For those who don't already know, the story involves a headless horseman who has risen from the dead, and rides through the countryside wielding a sword and cutting off other people's heads, in revenge for losing his own. In this version of the story, there are more details than the other film versions, giving the story a more interesting plot.
The original story was a poem by Washington Irving (1783-1859) called "The Legend of Sleepy Hollow". Some scholars believe that the poem was based on a story by Karl Musäus (1735-1787), a German academic writer, who was among the first to collect and write down German folktales. If Irving didn't get the idea from the German folktale, the similarity is remarkable.
Although heads are cut off, in gory detail, please don't be put off from seeing the film because of that. It's done more like a nightmare fantasy, rather than realistically, so every teenager and adult would be able to watch it without difficulty, though it's certainly not for children. I would strongly urge everyone to see this wonderful film.
A disturbing film yet compulsive to watch.
Eight Millimetre is a very disturbing film, yet a very well made film as well. It's the sort of film that everyone really should see, but no-one would blame you if you didn't! The film makes you wonder "How on earth did the censor let them get away with that!", yet, in its own way, its a very strong argument against censorship, because the disturbing turns the story takes are what make the film such a unique and realistic portrayal of a very bad part of life.
Nicholas Cage plays a private investigator who is called upon to investigate a snuff film, which was found in a safe after a wealthy man's death. The question his widow wants to know is - is the man she adored and to whom she was married for forty-five years really the distinguished gentleman she has always believed him to be, or was he a mentally-disturbed pervert who gets kicks out of watching innocent young girls being killed? And, worse still, did he pay for the girl to be killed on film, for his pleasure, when there were no other snuff films available?
In order to find out, the investigator has to get down into the gutter of life, and search through the worst and most perverted porno manufacturing networks he can find. The girl went missing six years ago, and the police haven't got a clue, but there are clues on the film, such as a tattoo on the hand of the masked killer, and a fleeting image of a man in the background watching.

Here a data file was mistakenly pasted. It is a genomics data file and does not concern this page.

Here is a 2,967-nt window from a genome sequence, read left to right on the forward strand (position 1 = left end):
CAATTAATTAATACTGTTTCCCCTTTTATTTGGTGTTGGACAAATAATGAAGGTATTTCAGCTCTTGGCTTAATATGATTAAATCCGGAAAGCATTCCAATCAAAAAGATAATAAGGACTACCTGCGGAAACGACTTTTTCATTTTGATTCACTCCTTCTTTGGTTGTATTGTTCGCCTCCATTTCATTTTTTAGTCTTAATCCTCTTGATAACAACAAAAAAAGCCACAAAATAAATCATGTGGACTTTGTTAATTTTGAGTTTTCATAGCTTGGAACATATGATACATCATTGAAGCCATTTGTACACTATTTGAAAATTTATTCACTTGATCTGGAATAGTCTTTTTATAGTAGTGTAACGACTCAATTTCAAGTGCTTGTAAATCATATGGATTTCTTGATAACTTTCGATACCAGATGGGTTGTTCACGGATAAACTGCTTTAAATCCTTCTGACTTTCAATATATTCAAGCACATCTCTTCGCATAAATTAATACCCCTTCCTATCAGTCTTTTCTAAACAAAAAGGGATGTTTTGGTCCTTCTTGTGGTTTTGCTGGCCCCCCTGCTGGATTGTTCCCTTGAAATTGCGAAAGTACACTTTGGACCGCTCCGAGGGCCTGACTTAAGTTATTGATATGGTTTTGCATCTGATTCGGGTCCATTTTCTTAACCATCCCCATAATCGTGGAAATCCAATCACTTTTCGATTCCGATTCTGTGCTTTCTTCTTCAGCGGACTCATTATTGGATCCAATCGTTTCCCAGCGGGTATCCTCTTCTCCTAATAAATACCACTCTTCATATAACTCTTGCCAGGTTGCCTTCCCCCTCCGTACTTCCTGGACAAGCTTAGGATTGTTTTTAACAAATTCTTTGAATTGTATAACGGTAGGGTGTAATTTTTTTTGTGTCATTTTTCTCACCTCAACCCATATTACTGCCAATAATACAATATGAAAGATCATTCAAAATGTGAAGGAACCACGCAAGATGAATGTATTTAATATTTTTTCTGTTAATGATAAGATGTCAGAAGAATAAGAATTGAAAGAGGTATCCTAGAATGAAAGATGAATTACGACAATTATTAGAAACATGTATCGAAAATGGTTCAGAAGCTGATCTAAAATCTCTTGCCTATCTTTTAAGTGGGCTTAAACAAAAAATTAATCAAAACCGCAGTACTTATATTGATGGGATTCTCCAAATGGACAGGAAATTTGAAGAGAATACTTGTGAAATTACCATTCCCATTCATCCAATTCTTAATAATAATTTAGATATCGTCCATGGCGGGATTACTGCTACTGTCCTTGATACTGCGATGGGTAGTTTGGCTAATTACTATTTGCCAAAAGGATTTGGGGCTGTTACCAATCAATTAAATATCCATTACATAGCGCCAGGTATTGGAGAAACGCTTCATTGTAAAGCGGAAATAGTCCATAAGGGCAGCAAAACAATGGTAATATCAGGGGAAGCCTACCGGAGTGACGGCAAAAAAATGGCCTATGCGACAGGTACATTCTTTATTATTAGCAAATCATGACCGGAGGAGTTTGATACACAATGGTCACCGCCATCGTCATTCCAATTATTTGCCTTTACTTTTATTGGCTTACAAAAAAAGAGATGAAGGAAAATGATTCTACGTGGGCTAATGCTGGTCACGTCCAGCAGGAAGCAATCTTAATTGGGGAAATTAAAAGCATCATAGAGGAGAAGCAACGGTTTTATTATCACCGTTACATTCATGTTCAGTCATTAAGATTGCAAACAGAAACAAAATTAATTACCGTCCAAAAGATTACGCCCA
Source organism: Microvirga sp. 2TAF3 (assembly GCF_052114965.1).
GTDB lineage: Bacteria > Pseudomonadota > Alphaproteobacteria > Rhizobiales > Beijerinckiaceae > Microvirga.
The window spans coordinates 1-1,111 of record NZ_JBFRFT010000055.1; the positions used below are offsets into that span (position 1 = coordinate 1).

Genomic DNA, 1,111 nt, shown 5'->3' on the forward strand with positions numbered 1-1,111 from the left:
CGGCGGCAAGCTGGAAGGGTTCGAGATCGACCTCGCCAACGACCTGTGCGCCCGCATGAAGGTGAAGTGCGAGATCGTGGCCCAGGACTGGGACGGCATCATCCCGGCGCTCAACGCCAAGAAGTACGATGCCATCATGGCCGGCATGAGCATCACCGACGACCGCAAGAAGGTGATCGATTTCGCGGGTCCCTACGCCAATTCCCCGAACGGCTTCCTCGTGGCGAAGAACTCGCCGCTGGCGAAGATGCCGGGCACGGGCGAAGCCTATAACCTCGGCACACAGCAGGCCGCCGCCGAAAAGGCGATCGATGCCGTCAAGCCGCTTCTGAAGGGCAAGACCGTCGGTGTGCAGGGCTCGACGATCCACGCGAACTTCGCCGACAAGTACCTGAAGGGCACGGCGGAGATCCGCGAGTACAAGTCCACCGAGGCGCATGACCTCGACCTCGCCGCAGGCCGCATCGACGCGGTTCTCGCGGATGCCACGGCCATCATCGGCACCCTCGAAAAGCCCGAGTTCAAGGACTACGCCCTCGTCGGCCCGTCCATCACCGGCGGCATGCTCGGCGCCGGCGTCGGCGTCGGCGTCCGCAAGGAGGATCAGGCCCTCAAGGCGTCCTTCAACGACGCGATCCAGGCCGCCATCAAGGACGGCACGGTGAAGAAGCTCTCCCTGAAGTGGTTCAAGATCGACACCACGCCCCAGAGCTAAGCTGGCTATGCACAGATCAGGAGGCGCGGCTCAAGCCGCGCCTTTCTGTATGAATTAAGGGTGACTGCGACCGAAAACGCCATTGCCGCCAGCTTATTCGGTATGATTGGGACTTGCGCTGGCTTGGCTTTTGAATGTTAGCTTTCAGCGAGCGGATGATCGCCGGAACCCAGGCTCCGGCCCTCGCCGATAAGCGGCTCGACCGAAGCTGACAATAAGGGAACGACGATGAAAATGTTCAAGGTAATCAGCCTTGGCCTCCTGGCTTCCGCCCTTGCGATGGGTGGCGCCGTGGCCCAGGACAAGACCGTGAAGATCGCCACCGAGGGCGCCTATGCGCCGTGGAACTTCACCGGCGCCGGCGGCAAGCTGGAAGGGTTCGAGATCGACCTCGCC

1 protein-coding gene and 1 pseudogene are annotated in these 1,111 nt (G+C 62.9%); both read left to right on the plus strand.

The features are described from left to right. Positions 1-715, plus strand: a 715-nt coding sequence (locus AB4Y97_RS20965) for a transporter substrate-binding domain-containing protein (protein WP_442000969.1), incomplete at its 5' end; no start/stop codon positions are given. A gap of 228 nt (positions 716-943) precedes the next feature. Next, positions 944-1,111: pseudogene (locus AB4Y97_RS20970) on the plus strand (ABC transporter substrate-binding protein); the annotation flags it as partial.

So what exactly is so disturbing about this film? In order to explain properly, I'm going to have to write a SPOILER. So please only read on ONLY (a) if you have already seen the film, or (b) if you are completely sure you're not going to see it, or (c) if you want to know exactly why it's disturbing and don't mind knowing what happens in order to find out. OK? Here we go:
*******WARNING: ******* SPOILER ******* SPOILER *******
The Disturbing Features:
The film is disturbing largely because the investigator is so shocked by what he discovers that he brutally murders the girl's killers, and gets away with it as well. He literally gets down into the same moral gutter that they are in.
Another disturbing feature is that, in order to make himself angry enough to start killing, he cruelly calls the dead girl's mother on the phone, tells her how her daughter was killed, six years ago. When she naturally breaks down into hysterical sobs, crying out "No, no, no! I love my little girl!" it helps him to start the killing, just as he'd hoped.
Another disturbing feature is that he insensitively calls the widow who started the investigation, and blurts out that her husband did indeed commission the film, and paid for the killing, so the elderly widow, unable to cope with the sudden dreadful news, commits suicide.
And yet another disturbing event is that right at the end, he receives a letter from the girl's mother, emphasising that he did the right thing, in murdering her child's killers. So basically, this film is saying "Forget about the police. They'll do nothing for six years or more. If someone has killed a child, the best thing to do is to take the law into your own hands."
Some people on the internet who are concerned with pro-life issues, have been arguing that the message of the film also carries strong implications that those who shoot abortionists may be doing the right thing, the best thing, after all.